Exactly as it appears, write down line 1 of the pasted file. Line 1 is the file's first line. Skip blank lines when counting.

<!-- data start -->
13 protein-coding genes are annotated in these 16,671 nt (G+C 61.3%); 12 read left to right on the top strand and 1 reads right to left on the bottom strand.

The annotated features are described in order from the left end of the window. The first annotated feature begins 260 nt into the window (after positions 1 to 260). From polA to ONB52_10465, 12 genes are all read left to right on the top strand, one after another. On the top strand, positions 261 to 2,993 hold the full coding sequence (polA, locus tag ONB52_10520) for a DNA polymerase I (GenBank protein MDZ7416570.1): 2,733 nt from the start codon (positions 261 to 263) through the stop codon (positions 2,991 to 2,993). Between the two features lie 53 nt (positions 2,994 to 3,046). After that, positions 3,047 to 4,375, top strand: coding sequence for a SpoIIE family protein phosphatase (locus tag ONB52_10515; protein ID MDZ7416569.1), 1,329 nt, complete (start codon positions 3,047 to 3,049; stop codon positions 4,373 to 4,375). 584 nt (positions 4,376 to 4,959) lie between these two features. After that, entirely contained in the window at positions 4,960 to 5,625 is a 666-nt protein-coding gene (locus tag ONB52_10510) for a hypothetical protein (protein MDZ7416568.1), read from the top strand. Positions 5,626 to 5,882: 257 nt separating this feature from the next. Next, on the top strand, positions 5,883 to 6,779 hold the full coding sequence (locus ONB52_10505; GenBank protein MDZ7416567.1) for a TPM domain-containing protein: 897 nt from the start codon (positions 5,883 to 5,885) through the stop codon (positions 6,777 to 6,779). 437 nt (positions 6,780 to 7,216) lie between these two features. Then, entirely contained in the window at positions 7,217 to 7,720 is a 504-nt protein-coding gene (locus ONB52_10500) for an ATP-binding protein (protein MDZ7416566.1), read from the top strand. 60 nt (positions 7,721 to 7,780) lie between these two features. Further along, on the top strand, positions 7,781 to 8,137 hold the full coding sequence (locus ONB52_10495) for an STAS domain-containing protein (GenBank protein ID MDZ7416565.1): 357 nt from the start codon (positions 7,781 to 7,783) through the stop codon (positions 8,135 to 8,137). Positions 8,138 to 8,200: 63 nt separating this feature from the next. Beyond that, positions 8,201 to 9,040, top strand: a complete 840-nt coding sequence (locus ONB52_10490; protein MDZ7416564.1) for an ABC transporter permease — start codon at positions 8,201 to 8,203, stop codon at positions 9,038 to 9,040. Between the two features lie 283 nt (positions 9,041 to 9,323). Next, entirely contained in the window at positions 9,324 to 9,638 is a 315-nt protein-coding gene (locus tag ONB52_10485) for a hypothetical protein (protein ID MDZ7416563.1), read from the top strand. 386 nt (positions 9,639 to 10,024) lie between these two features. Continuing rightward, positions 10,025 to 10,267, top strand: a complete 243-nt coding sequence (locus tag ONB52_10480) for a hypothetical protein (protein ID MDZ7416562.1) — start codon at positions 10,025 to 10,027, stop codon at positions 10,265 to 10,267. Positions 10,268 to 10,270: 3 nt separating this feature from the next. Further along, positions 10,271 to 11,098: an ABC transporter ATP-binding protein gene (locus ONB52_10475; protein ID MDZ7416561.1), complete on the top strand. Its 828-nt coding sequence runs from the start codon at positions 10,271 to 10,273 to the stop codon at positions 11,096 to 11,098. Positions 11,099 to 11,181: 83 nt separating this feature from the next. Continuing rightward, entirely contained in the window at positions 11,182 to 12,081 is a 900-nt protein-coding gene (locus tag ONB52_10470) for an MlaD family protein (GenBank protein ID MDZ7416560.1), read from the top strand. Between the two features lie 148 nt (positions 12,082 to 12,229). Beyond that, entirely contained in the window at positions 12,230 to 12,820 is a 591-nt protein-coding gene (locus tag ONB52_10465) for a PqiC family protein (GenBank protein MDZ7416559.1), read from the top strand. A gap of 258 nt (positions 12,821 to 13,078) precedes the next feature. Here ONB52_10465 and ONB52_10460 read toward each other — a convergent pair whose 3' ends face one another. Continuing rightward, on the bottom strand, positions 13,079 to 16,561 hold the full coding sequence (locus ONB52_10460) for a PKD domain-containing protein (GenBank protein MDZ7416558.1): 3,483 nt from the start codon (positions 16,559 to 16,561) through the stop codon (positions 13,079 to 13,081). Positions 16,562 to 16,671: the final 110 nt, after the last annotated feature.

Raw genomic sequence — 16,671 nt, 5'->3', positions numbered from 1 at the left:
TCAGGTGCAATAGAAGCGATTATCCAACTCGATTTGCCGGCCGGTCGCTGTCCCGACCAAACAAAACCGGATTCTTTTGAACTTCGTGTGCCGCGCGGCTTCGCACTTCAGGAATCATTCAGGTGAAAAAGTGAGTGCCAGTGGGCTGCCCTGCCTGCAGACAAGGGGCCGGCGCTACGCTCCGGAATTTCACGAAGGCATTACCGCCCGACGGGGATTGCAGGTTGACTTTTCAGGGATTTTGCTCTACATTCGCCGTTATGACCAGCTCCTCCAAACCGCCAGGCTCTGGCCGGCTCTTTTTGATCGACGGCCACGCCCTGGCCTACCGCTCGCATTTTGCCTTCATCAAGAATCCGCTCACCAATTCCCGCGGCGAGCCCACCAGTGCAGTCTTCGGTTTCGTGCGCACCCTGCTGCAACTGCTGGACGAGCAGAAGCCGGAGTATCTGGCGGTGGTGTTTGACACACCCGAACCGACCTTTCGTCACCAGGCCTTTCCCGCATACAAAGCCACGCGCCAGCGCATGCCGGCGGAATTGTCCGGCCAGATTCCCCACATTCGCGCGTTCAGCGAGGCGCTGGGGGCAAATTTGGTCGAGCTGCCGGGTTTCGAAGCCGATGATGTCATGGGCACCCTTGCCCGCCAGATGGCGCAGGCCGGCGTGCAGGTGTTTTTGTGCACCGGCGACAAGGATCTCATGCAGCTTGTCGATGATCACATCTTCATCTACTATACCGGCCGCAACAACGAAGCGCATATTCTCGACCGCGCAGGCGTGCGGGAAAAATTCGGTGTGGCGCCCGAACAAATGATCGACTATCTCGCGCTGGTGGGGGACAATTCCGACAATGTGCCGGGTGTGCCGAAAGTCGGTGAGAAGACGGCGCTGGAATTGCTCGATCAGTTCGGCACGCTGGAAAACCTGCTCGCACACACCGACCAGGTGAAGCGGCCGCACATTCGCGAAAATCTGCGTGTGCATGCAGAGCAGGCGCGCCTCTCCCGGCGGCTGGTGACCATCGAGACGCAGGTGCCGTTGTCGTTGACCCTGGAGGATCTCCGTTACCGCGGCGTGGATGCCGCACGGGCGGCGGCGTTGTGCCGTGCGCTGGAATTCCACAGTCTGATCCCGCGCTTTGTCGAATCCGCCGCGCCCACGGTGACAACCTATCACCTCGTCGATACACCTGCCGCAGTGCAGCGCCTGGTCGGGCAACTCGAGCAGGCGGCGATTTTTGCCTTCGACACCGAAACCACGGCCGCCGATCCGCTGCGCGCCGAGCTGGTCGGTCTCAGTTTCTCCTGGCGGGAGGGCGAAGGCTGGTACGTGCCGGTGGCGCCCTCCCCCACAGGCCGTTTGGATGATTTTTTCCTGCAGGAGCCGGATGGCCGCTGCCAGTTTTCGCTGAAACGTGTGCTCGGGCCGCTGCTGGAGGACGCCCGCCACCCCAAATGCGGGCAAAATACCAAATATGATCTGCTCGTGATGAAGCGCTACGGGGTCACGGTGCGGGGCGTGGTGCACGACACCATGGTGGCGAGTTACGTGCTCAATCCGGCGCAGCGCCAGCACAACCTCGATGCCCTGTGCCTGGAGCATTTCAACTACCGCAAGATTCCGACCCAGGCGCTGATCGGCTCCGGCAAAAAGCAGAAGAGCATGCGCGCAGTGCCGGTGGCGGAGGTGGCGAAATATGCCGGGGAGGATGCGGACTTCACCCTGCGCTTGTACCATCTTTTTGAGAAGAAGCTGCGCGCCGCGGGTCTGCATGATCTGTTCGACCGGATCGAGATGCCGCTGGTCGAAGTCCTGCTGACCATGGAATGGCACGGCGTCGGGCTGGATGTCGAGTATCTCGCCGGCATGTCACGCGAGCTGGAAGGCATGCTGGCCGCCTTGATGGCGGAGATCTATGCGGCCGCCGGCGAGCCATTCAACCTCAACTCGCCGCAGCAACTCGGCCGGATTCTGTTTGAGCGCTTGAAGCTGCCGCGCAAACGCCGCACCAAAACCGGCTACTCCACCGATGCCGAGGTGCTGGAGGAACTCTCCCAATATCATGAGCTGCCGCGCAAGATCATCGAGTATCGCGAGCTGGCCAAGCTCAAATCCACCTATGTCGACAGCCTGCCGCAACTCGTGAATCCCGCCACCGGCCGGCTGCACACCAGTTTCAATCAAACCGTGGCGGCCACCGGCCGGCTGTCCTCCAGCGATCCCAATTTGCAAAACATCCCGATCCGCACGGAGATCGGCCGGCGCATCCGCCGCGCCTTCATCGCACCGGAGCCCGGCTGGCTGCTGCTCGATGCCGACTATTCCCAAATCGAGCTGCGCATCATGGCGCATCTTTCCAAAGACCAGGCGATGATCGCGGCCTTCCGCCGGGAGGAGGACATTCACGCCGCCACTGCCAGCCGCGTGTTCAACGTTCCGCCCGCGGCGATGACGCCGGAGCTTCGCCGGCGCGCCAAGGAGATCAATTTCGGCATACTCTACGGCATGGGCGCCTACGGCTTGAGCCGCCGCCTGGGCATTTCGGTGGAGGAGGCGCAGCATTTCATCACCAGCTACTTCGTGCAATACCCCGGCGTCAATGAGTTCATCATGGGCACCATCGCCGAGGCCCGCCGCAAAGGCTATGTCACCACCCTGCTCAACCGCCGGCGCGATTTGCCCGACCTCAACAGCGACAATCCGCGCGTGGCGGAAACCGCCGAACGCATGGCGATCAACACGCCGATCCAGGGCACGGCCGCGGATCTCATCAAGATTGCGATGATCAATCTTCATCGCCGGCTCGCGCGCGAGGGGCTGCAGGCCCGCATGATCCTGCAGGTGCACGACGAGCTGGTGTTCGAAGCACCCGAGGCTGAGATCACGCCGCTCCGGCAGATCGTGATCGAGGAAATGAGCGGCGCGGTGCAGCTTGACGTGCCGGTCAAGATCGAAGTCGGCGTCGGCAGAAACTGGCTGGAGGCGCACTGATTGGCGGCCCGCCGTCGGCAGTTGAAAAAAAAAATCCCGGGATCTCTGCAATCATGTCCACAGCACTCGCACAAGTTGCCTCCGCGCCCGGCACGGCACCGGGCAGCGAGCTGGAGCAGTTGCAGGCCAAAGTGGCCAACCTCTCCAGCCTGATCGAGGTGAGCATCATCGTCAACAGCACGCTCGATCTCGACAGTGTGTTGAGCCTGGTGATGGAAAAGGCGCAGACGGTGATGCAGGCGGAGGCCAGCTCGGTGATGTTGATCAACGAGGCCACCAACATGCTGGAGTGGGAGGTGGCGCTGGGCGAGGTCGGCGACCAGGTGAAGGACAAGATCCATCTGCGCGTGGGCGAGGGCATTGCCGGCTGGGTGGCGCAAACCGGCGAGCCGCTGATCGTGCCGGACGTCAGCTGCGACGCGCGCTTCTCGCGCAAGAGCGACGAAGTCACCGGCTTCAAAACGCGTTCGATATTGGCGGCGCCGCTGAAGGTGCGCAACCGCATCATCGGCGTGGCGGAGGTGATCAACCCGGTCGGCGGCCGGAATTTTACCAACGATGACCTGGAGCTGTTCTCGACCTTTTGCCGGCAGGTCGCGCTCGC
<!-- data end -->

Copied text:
13 protein-coding genes are annotated in these 16,671 nt (G+C 61.3%); 12 read left to right on the top strand and 1 reads right to left on the bottom strand.